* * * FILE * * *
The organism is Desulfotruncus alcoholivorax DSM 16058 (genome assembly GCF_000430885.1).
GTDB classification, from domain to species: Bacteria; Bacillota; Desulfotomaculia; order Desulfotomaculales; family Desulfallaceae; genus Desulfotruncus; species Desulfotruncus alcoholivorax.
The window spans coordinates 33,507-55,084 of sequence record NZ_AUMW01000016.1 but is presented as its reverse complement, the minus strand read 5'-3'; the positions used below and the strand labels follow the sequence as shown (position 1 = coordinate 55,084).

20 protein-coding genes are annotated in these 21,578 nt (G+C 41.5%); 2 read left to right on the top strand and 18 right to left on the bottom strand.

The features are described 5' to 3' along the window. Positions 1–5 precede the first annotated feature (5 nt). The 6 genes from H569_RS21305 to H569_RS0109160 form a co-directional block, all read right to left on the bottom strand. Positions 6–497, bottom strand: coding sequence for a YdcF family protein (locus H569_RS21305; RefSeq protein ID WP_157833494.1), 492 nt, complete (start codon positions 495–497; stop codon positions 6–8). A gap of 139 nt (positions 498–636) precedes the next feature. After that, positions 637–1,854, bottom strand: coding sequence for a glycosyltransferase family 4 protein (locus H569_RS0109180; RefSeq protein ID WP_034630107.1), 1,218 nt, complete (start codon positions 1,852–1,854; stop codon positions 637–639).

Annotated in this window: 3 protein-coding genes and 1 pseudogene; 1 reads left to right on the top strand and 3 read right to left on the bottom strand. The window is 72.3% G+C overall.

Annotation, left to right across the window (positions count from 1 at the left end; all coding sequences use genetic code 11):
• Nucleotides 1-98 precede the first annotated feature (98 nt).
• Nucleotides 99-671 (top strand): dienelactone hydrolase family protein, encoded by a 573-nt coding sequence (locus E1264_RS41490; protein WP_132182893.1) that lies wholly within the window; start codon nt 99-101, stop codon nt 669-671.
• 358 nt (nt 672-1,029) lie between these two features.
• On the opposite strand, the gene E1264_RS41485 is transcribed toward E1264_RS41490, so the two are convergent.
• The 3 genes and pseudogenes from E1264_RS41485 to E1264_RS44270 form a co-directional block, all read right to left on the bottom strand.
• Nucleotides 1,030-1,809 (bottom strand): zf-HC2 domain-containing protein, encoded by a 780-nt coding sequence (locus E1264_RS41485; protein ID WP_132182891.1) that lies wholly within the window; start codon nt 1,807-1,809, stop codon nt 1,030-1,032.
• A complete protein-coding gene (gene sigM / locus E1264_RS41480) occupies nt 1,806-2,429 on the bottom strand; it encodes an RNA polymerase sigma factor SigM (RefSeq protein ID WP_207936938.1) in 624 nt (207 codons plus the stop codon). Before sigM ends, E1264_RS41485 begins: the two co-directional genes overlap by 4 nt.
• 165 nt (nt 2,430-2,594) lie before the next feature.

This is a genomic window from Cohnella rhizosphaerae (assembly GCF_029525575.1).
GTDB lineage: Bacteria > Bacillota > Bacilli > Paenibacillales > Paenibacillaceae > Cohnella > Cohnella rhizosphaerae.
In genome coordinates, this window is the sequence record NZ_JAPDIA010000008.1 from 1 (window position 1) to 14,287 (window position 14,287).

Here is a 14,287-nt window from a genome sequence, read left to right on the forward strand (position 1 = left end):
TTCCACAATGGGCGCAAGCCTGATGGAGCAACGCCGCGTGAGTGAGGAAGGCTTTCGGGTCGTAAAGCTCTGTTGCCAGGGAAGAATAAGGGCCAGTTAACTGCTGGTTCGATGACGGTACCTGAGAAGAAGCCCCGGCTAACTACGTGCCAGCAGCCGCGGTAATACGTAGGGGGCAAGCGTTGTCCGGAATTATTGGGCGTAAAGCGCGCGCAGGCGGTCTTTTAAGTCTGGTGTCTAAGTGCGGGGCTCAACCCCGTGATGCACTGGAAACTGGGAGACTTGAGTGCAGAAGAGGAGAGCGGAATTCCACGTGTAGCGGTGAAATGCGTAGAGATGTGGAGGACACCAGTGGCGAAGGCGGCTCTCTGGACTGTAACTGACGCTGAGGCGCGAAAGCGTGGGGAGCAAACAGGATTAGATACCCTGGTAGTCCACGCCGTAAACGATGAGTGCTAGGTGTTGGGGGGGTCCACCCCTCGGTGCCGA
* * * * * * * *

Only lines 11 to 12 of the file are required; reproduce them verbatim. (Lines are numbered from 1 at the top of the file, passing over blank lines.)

• On the opposite strand, the gene E1264_RS41485 is transcribed toward E1264_RS41490, so the two are convergent.
• The 3 genes and pseudogenes from E1264_RS41485 to E1264_RS44270 form a co-directional block, all read right to left on the bottom strand.